A money advice series - 'Save Well, Spend Better' - co-funded by Lloyds Bank, Channel 4 and MediaCom, is set to air accompanied by an online advice service.
Aiming to break down money taboos, the show features real couples, families and friends having frank conversations that concern their finances. The chats take place within a 'Money Hub' that is rigged with cameras. Developed and produced by Firecracker TV, the first episode airs tonight (18 November) on Channel 4.
To support the series, Lloyds has created a live chat service with the charity Relate. The online free chat service will offer people the opportunity to speak with the charity's trained counselors during the series, and in the hour after.
To promote the live chat service, there will be announcements during the episodes in which the host of the program, counsellor and life coach Anna Williamson and Relate counsellor Simone Bose, will encourage viewers to use the online chat service. A phone line service will also be offered to viewers.
The series is part of Lloyd's M-word campaign it developed with MediaCom and Adam&Eve/DDB.
Discussing the M-word campaign, and TV series, Richard Warren, director of marketing and communications at Lloyds Bank, said: “The M-word has been extremely successful in raising awareness of the benefit of having really open and honest money conversations. Working with Firecracker TV, we've created a new series, Save Well, Spend Better, which shows real families and friends having important and sometimes difficult conversations about their finances.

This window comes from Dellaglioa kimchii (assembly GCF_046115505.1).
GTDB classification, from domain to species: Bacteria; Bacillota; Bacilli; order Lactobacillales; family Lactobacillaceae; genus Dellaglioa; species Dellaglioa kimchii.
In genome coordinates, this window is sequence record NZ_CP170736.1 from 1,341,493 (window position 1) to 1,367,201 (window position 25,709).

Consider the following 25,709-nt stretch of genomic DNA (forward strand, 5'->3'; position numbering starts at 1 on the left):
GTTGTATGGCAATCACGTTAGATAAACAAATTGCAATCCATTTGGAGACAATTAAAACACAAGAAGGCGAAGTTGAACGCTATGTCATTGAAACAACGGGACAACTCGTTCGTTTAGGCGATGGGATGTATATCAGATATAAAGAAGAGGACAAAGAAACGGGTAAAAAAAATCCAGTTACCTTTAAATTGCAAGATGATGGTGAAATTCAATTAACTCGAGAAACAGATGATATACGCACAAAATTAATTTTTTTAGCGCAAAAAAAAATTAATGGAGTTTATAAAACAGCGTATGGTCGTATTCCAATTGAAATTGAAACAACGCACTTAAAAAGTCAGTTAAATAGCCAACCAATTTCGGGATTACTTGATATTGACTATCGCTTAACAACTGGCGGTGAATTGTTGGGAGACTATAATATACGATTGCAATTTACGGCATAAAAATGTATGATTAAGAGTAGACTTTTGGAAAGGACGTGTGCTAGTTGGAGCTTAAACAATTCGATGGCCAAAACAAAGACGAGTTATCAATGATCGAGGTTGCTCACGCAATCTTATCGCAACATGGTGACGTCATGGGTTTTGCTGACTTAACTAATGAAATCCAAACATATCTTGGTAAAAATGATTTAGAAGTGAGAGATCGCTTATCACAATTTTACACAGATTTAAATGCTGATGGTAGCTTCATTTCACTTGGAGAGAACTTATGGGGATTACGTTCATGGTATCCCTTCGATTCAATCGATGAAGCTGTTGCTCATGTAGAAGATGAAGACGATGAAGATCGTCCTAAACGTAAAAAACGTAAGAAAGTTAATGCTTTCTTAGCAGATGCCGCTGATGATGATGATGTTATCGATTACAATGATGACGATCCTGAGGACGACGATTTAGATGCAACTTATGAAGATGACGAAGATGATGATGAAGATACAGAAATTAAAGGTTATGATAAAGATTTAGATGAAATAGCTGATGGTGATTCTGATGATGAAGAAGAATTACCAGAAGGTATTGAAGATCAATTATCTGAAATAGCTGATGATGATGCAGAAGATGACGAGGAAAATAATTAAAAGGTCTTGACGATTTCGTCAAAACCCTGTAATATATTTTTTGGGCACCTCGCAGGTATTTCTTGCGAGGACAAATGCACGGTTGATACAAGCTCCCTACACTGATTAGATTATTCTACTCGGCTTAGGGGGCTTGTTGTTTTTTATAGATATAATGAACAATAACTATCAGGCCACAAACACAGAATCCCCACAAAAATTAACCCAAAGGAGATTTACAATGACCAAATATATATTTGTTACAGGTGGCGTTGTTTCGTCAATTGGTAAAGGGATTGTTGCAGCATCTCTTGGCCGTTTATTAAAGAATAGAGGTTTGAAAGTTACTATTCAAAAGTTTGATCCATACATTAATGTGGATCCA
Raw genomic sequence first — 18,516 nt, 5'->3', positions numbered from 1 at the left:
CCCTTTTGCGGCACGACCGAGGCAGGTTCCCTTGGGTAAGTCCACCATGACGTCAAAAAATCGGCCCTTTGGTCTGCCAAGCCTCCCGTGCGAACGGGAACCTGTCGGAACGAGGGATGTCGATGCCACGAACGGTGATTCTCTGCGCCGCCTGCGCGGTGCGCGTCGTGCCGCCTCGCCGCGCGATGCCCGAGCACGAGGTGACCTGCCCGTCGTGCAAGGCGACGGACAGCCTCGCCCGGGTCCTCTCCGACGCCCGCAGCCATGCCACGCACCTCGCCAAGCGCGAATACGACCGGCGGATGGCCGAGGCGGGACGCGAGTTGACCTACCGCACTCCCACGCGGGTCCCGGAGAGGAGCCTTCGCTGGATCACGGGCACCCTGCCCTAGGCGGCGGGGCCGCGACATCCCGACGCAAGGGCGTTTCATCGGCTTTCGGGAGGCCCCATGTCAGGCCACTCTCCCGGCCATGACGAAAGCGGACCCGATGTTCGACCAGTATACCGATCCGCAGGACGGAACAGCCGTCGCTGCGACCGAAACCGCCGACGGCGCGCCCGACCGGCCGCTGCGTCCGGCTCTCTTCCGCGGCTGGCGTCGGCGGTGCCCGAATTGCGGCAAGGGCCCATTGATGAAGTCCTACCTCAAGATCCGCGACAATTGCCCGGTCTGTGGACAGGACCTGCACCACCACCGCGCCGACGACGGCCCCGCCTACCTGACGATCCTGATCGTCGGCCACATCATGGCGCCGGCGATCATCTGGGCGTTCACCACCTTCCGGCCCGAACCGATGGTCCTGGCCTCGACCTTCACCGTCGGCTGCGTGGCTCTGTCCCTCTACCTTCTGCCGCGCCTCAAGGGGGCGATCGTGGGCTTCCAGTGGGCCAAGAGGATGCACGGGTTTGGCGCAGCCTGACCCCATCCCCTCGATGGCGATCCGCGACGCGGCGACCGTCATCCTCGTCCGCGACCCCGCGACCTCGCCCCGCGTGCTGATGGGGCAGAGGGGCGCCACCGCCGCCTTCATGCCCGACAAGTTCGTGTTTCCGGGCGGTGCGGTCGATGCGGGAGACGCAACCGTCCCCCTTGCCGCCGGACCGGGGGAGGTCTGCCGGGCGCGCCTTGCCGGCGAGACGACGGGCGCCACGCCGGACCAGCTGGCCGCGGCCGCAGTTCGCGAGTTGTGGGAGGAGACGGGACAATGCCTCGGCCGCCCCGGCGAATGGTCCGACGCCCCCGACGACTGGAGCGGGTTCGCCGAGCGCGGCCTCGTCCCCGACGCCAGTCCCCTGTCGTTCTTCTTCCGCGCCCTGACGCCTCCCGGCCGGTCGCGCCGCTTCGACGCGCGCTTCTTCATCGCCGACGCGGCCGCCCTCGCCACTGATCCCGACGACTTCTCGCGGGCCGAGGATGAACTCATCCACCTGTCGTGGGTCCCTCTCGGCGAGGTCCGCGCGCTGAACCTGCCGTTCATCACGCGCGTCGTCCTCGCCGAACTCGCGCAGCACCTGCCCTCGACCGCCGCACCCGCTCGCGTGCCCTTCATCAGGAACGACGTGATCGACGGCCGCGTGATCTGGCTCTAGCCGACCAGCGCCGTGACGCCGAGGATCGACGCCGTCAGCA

"Our aim is to encourage more people to feel able to start their own family money conversations, and we've been working with Relate, the relationship experts, to create unique, real-time support for the conversations that we hope Save Well, Spend Better will inspire."
Adding to this, Deborah Dunnet, commissioning editor at Channel 4 said: “We should all be able to talk about money worries, big or small, without embarrassment. I’m really pleased we’ve all worked together to create somewhere this can happen. Particularly in the run-up to Christmas when many of us feel huge pressure to spend more than we can realistically afford.”